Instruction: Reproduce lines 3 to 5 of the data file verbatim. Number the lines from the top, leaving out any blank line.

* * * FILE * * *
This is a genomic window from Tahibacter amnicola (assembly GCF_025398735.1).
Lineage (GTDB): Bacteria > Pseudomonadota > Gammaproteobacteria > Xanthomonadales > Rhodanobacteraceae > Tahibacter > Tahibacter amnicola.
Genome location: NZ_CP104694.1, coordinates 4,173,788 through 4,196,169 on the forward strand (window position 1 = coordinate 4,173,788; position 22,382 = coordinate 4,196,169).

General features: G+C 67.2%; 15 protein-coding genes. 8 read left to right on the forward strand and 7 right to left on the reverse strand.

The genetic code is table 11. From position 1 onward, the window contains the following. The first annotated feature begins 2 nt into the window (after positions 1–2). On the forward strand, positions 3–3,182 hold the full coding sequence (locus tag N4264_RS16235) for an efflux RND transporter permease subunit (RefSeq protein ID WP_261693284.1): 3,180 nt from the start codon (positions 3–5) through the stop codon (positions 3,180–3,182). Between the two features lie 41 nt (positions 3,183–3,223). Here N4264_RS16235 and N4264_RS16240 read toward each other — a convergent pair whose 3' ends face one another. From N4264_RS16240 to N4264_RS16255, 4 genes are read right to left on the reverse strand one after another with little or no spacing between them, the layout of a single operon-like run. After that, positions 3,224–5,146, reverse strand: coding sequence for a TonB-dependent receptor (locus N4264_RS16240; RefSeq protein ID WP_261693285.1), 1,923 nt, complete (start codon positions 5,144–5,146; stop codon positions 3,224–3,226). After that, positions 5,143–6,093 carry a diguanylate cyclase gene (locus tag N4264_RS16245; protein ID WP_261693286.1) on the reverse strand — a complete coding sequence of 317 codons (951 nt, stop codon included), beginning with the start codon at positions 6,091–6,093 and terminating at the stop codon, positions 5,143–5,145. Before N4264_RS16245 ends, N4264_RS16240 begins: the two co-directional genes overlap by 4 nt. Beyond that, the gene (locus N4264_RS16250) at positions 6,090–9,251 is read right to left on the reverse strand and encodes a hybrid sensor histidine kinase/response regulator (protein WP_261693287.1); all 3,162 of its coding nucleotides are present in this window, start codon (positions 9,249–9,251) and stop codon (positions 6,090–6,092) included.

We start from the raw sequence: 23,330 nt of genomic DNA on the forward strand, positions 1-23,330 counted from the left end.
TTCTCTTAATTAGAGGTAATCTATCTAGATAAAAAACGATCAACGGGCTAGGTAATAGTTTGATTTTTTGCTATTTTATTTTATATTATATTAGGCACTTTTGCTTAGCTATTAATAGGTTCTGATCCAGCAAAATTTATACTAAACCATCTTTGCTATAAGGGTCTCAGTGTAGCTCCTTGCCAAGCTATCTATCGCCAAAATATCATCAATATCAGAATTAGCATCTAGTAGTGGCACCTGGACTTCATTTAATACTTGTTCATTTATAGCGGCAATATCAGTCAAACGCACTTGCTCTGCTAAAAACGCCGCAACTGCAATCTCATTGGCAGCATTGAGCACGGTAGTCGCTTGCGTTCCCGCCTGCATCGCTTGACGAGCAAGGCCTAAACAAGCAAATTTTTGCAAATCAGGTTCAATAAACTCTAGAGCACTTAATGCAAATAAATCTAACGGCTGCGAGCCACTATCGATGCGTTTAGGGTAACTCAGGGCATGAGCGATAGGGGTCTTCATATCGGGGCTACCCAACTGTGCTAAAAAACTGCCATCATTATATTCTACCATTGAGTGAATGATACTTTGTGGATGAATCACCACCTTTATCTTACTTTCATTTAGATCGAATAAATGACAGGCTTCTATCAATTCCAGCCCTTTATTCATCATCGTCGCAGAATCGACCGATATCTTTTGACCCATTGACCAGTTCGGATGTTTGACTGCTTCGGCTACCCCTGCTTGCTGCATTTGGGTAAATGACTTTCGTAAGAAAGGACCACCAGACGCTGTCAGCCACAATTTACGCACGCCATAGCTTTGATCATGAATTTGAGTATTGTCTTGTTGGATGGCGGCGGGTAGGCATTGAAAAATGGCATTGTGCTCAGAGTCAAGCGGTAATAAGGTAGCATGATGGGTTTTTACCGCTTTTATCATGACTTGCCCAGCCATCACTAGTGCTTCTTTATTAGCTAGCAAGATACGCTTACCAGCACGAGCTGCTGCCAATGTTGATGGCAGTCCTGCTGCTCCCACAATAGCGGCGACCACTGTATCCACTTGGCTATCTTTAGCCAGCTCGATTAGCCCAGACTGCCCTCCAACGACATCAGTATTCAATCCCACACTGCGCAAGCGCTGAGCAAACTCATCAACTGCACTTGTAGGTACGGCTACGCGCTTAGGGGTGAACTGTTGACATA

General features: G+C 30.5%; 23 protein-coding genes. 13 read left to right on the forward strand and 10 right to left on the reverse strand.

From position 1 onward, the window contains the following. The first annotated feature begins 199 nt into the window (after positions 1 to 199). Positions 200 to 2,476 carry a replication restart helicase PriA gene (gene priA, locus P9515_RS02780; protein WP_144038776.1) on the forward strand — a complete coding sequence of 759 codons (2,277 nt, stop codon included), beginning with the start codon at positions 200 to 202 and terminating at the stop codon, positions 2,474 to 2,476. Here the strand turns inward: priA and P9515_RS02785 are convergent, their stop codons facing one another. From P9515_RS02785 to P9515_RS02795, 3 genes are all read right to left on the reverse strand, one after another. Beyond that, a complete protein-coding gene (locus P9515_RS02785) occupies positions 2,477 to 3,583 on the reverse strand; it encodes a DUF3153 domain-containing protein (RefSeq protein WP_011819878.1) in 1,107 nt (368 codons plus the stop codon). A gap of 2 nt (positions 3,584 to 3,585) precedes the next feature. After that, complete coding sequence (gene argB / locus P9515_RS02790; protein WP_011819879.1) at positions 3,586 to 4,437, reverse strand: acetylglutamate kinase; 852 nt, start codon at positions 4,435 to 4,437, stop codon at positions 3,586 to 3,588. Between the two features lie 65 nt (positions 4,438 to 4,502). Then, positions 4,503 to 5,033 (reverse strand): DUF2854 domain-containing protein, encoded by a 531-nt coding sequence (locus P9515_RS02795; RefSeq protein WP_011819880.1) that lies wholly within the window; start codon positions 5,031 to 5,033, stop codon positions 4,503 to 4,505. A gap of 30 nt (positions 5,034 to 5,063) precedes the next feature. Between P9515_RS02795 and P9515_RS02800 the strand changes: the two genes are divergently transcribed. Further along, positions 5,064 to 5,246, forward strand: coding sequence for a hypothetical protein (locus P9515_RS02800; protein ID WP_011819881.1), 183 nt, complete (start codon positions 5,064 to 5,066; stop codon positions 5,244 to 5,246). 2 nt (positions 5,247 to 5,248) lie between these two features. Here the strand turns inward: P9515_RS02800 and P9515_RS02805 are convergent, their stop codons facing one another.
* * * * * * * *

Genome location: NZ_CP104694.1, coordinates 4,173,788 through 4,196,169 on the forward strand (window position 1 = coordinate 4,173,788; position 22,382 = coordinate 4,196,169).

General features: G+C 67.2%; 15 protein-coding genes. 8 read left to right on the forward strand and 7 right to left on the reverse strand.

The genetic code is table 11. From position 1 onward, the window contains the following. The first annotated feature begins 2 nt into the window (after positions 1–2). On the forward strand, positions 3–3,182 hold the full coding sequence (locus tag N4264_RS16235) for an efflux RND transporter permease subunit (RefSeq protein ID WP_261693284.1): 3,180 nt from the start codon (positions 3–5) through the stop codon (positions 3,180–3,182). Between the two features lie 41 nt (positions 3,183–3,223). Here N4264_RS16235 and N4264_RS16240 read toward each other — a convergent pair whose 3' ends face one another. From N4264_RS16240 to N4264_RS16255, 4 genes are read right to left on the reverse strand one after another with little or no spacing between them, the layout of a single operon-like run. After that, positions 3,224–5,146, reverse strand: coding sequence for a TonB-dependent receptor (locus N4264_RS16240; RefSeq protein ID WP_261693285.1), 1,923 nt, complete (start codon positions 5,144–5,146; stop codon positions 3,224–3,226). After that, positions 5,143–6,093 carry a diguanylate cyclase gene (locus tag N4264_RS16245; protein ID WP_261693286.1) on the reverse strand — a complete coding sequence of 317 codons (951 nt, stop codon included), beginning with the start codon at positions 6,091–6,093 and terminating at the stop codon, positions 5,143–5,145. Before N4264_RS16245 ends, N4264_RS16240 begins: the two co-directional genes overlap by 4 nt. Beyond that, the gene (locus N4264_RS16250) at positions 6,090–9,251 is read right to left on the reverse strand and encodes a hybrid sensor histidine kinase/response regulator (protein WP_261693287.1); all 3,162 of its coding nucleotides are present in this window, start codon (positions 9,249–9,251) and stop codon (positions 6,090–6,092) included.